In recent years there has been a burgeoning interest in insect cytogenetics, sometimes involving in vivo cultures of haematocytes for chromosomal analysis. Mitotic poisons, such as colchicine (Tyrkus, 1971), are commonly injected to produce metaphase plates. Likewise, injection of toxins is now common-place in applied insect research. However, surprisingly little general information on injection is available in the literature. The dictates of morphology determine the gross procedure to be used. The kind of needle and syringe, the amount of fluid to be administered, and the necessity of optical aids are a function of the size of the insect recipient. Once these decisions are made, other considerations must still be weighed, including comparative exoskeletal toughness and the insect's stage of development, which are important in determining possible areas for needle penetration.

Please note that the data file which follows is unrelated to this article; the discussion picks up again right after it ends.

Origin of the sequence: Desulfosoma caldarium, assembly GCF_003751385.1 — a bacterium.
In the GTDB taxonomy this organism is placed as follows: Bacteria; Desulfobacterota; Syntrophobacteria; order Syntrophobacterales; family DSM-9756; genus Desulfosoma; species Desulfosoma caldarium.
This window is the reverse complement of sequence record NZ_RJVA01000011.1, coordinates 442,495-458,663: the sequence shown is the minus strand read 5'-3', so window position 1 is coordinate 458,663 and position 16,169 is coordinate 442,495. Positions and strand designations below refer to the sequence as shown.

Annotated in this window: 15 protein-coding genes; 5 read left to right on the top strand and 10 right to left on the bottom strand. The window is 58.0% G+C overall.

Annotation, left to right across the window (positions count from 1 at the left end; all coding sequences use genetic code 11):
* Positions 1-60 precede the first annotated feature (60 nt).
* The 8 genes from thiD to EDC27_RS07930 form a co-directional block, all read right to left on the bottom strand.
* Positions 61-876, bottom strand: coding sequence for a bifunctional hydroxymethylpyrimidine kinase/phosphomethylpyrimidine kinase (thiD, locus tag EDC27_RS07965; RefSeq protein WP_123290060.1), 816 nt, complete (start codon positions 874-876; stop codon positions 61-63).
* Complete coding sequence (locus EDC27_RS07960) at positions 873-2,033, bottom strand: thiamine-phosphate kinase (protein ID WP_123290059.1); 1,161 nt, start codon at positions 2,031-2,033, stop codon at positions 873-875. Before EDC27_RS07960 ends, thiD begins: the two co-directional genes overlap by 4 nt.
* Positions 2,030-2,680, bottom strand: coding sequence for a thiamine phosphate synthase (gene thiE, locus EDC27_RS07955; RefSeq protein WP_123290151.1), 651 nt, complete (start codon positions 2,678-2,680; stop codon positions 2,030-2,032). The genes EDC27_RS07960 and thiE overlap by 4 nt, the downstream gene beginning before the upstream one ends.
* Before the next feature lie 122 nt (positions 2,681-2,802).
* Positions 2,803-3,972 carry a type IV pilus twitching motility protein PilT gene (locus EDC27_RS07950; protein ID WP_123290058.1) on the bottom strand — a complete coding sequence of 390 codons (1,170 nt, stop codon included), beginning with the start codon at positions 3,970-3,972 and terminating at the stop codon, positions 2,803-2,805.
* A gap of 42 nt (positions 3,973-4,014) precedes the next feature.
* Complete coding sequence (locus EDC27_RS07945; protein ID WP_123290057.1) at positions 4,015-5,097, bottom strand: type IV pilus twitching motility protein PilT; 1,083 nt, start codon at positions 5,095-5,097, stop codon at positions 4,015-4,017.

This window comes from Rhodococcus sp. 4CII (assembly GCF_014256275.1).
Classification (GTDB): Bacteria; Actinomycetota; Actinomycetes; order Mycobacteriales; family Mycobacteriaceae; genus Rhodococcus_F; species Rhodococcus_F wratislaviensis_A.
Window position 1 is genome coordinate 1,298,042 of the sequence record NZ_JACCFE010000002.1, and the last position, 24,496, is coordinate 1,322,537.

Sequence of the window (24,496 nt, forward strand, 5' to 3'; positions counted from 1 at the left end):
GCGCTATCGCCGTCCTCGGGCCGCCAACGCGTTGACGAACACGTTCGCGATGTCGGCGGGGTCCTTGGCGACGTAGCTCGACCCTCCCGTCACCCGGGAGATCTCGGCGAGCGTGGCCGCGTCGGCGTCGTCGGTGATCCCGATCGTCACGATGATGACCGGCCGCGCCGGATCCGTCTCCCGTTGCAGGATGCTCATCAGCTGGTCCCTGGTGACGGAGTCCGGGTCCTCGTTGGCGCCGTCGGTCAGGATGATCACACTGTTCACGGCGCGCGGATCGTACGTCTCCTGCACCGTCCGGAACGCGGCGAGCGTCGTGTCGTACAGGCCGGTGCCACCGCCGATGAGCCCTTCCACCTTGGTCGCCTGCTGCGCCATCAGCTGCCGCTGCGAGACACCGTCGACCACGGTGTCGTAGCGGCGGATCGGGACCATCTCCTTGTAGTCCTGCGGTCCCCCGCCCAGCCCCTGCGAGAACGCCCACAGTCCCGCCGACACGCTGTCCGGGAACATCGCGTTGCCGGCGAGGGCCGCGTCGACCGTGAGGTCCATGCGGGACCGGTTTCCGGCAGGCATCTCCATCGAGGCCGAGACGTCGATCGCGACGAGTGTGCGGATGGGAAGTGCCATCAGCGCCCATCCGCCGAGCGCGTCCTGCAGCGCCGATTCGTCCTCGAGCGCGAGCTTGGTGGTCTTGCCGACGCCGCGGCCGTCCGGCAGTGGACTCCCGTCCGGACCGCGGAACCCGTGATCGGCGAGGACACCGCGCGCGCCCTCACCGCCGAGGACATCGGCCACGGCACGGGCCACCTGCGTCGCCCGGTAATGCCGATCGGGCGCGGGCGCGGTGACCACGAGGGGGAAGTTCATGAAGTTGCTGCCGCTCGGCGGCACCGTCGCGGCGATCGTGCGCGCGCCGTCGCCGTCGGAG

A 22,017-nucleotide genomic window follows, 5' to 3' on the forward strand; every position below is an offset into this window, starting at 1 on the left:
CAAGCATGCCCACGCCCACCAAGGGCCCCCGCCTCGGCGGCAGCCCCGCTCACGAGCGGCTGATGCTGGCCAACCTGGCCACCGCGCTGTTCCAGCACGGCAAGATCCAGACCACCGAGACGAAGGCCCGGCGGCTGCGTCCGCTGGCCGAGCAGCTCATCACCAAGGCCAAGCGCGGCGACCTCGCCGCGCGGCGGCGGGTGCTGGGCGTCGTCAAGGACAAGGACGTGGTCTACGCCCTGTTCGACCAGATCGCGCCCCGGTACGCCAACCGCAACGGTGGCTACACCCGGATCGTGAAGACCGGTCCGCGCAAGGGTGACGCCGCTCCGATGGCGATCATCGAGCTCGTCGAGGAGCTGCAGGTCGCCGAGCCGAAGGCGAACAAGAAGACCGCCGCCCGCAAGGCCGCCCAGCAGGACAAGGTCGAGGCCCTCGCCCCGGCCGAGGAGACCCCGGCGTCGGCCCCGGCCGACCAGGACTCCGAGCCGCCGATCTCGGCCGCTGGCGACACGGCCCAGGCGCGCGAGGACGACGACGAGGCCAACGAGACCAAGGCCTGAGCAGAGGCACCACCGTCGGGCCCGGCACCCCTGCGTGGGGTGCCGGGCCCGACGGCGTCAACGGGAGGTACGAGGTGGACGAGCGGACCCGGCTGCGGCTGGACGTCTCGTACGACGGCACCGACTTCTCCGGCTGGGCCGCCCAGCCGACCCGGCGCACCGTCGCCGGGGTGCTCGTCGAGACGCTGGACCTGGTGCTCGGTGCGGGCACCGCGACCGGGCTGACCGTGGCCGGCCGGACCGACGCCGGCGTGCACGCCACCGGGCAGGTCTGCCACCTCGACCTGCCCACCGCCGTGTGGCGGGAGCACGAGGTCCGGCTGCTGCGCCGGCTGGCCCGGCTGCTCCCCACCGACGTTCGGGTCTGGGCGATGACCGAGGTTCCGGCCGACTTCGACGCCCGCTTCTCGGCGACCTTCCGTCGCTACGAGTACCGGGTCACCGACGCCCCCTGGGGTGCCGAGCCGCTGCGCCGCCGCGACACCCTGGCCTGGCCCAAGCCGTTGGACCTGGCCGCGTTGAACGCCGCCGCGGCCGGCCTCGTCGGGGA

de Viedma, M. G. and Nelson, M. L.
"Notes on Insect Injection, Anesthetization, and Bleeding.,"
The Great Lakes Entomologist: Vol. 10
, Article 12.
Available at: http://scholar.valpo.edu/tgle/vol10/iss4/12